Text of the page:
This paper studies the transmission of wage shocks into consumption across families that exhibit unobserved preference heterogeneity. Heterogeneity and preferences over consumption and family labor supply are nonparametric. I show that any moment of the joint distribution of policy-relevant wage elasticities of consumption and labor supply is identified separately from the distributions of incomes and outcomes. I decompose consumption inequality into components pertaining to wage inequality, preference heterogeneity and heterogeneity in wealth, and I show that preference heterogeneity always increases consumption inequality. To illustrate these points empirically, I fit second and third moments of consumption, earnings and wages in the PSID. I find that: (i) the distributions of permanent and transitory wage shocks exhibit strong negative skewness; (ii) there is substantial heterogeneity in consumption elasticities but not in elasticities of labor supply; (iii) consumption is on average fully insured against transitory shocks but tracks permanent shocks much more closely than previously found; moreover, there is substantial heterogeneity in the response of consumption to such shocks involving both the magnitude and the sign of the response; (iv) preference heterogeneity accounts for up to 58% of consumption inequality in the US since 1999. Seen together, these results suggest that preference heterogeneity has substantial implications for consumption inequality and partial insurance.
2. Wages and Family Time Allocation
This paper examines how married people's allocation of time responds to wages and the gender wage gap. In the US, the gender wage gap has narrowed down by as much as 25% over the last three and a half decades. At the same time, women's labor supply has increased and, while couples spend less time on household work, men's share of household work has risen. I develop a life-cycle collective model for individuals in a household (spouses) who differ in preferences and bargaining power but share a common budget constraint. The spouses allocate their time across market work, home production and leisure, and they also decide about public consumption and savings. The model features lack of commitment to lifetime marriage and the gender wage gap can affect the spouses' bargaining power in the household. I estimate gender-specific preferences and how intra-family bargaining power responds to the gender gap using data on married and divorced individuals from the PSID. The results suggest that the narrowing gender wage gap improved women's bargaining power in the family resulting in a shift of household work from women to their husbands. The model is used to assess, counterfactually, the implications of gender wage equality for family time allocations. If the gender gap was eliminated altogether, the proportion of women in full-time market work would increase by up to 32% whereas couples' time into home production would decrease by up to 21% as women would reduce their household work by up to 7 hours per week. Media coverage: Telegraph, BBC Radio Kent, Daily Mail, RES Media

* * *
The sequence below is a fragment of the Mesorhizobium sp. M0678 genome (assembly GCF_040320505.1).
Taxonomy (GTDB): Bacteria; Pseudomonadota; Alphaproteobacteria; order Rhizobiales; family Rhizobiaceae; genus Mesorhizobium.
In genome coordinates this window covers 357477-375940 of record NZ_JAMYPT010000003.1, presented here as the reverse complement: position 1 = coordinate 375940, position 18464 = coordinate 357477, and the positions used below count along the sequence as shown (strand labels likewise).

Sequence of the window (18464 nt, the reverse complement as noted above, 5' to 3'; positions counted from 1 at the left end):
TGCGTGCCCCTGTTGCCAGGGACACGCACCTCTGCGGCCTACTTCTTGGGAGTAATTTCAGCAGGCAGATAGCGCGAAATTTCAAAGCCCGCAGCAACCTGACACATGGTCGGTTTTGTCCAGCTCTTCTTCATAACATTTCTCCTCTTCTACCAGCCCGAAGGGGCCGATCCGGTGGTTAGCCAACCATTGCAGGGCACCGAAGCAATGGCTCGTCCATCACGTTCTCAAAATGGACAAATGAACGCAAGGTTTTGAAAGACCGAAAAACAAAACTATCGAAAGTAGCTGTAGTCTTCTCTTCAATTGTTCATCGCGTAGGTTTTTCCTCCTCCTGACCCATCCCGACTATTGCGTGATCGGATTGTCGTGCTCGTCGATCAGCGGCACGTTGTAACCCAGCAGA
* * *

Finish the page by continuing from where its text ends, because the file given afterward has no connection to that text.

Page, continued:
This paper studies how individual and total consumption in the family respond to idiosyncratic wage changes using a collective life-cycle model for a family of two decision-making spouses. The model incorporates endogenous family labor supply, public and private consumption, asset accumulation, correlated wage shocks, and general nonseparable, spouse-specific preferences. Wages enter the household budget constraint, but also the spouses' intra-family bargaining powers implying lack of spousal commitment to future allocations. I derive analytical expressions for the dynamics of earnings and consumption; I show how those can be used to identify the household structure (spouse-specific preferences, allocation of consumption between spouses, a rich set of bargaining effects) with panel data on hours, earnings, assets, and household-level consumption only. The identifying assumption is that spouses have the same preferences with their single counterparts. Preliminary evidence from the PSID suggests strong labor and consumption response to wage shocks and that hours and consumption are substitute goods at the intensive margin of labor supply. Wages have an economically significant effect on intra-family bargaining power, but not statistically so.
Work in Progress